For example, according to Yahoo!, S&P 500 PE ratio stands just over 10.  However, official Standard and Poors site quotes 19.5!  I then tried to look up Dow Jones Industrial average ratios.  Here, Yahoo! and Dow Jones sites are in agreement, showing 10 — that same ratio for S&P reported by Yahoo! for S&P 500, with the side note that companies with losses were excluded from calculation.  It makes quite a difference, especially now — huge write-offs by financials skew overall ratio higher.  If losses are included in calculation, Dow Jones site reports PE of 13.

I don’t want to take sides on who is right here.  I know exact PE ratios of stocks in my portfolio, and that is far more important than that of the overall market.  A valuation of any index depends on the stocks that comprise the index, not the other way around.  This simple truth often tends to be forgotten.

January 24, 2009 at 2:31 am Leave a comment

Tech Company Earnings

The earnings season is in full swing, and this week five technology titans reported their fourth quarter results, and they were decidedly mixed.  On the negative side, Microsoft and Ebay reported lackluster results, and predicted further slowdown ahead.  However, IBM, Apple, and Google soundly beat estimates.

The market, as it has done over the last year, again chose to be pessimistic and concentrated on the negative, interpreting Microsoft’s results as an indicator for the whole industry.  But is it justified?  Both Ebay and Microsoft have had its own specific problems over last few years that are not related to the overall economy.  Microsoft, for example, has been losing mind and market share to Apple for quite some time.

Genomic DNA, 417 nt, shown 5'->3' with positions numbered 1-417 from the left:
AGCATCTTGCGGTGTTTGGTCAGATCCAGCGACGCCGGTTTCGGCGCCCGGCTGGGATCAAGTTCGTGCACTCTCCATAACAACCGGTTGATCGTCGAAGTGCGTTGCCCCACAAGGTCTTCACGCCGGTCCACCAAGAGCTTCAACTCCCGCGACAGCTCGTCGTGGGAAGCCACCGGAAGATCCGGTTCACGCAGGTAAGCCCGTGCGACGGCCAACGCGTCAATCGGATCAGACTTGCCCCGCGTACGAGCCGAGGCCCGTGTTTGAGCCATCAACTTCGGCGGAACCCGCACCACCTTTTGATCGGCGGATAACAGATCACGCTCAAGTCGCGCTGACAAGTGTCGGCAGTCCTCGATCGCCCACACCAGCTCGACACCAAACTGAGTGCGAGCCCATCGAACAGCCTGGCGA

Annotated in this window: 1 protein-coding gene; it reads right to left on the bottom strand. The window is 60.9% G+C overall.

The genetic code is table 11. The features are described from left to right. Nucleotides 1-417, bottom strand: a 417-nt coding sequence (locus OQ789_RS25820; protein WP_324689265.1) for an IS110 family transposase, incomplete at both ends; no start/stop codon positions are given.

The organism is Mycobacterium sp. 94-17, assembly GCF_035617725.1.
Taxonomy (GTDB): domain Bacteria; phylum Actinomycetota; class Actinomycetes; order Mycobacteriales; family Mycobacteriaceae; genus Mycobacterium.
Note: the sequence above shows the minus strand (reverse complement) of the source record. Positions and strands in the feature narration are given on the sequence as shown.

January 22, 2009 at 9:45 pm Leave a comment

Yet Another Bush Legacy

According to an article in Marketwatch, stock market declined at annualized rate of 2.3% during 8 years of George W. Bush presidency.  He is the first president out of the last five to oversee any decline at all.

The first day of Obama presidency did not impress the market, either.  Yesterday, the market fell by some 332 points for the worst performance of the year, as well as the worst performance of the Inauguration Day in history.

It looks like the Obama rally that many were hoping for in early January did not materialize.  We are in the beginning stages of the earnings season, and earnings, and especially outlooks for the next quarter, will be driving the market.

January 21, 2009 at 7:40 pm Leave a comment

L, U, or V?

Everyone is in consensus that at some point this downturn will end, and a recovery will begin.  But what kind of recovery will it be?  The pessimists maintain that we will bounce along at the current economic levels for quite some time, resembling the letter “L”, in fact with no meaningful recovery in sight.  Another school of thought points to a recovery late this year or in 2010, as in the letter “U”.  And optimists hope for a quick turnaround, or a “V”-shaped recovery.

This article from CNN Money says that some economists believe that a “V”-shaped recovery is likely.   The reason is that the current downturn has been so sharp, and production cut so drastically, the pent-up demand that is building up right now will lead to a strong rebound in economic activity.

January 14, 2009 at 6:38 pm 2 comments

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Leon Shirman's long-term investment philosophy is summarized in his book, “42 Rules for Sensible Investing”, also available from Amazon.